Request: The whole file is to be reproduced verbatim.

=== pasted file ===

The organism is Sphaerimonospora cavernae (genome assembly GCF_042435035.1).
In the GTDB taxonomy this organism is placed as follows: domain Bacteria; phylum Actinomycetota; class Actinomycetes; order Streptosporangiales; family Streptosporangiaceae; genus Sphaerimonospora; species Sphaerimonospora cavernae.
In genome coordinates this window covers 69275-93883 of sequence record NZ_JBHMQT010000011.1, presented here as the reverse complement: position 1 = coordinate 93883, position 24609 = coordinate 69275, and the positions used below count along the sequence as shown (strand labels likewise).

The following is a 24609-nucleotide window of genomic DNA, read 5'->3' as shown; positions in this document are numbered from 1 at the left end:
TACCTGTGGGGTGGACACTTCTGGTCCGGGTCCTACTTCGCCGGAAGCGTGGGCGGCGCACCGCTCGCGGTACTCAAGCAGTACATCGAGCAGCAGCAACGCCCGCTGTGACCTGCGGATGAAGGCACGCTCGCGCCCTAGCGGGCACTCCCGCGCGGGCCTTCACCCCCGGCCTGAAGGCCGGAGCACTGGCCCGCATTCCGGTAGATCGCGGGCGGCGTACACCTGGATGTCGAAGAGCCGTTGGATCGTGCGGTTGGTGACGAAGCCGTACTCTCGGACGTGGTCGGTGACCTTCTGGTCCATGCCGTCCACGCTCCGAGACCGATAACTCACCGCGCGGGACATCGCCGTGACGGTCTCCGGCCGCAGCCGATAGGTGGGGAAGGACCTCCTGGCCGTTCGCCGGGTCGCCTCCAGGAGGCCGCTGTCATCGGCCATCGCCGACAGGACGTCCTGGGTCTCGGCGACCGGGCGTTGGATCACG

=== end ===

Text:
The organism is Sphaerimonospora cavernae (genome assembly GCF_042435035.1).
In the GTDB taxonomy this organism is placed as follows: domain Bacteria; phylum Actinomycetota; class Actinomycetes; order Streptosporangiales; family Streptosporangiaceae; genus Sphaerimonospora; species Sphaerimonospora cavernae.
In genome coordinates this window covers 69275-93883 of sequence record NZ_JBHMQT010000011.1, presented here as the reverse complement: position 1 = coordinate 93883, position 24609 = coordinate 69275, and the positions used below count along the sequence as shown (strand labels likewise).

The following is a 24609-nucleotide window of genomic DNA, read 5'->3' as shown; positions in this document are numbered from 1 at the left end:
TACCTGTGGGGTGGACACTTCTGGTCCGGGTCCTACTTCGCCGGAAGCGTGGGCGGCGCACCGCTCGCGGTACTCAAGCAGTACATCGAGCAGCAGCAACGCCCGCTGTGACCTGCGGATGAAGGCACGCTCGCGCCCTAGCGGGCACTCCCGCGCGGGCCTTCACCCCCGGCCTGAAGGCCGGAGCACTGGCCCGCATTCCGGTAGATCGCGGGCGGCGTACACCTGGATGTCGAAGAGCCGTTGGATCGTGCGGTTGGTGACGAAGCCGTACTCTCGGACGTGGTCGGTGACCTTCTGGTCCATGCCGTCCACGCTCCGAGACCGATAACTCACCGCGCGGGACATCGCCGTGACGGTCTCCGGCCGCAGCCGATAGGTGGGGAAGGACCTCCTGGCCGTTCGCCGGGTCGCCTCCAGGAGGCCGCTGTCATCGGCCATCGCCGACAGGACGTCCTGGGTCTCGGCGACCGGGCGTTGGATCACG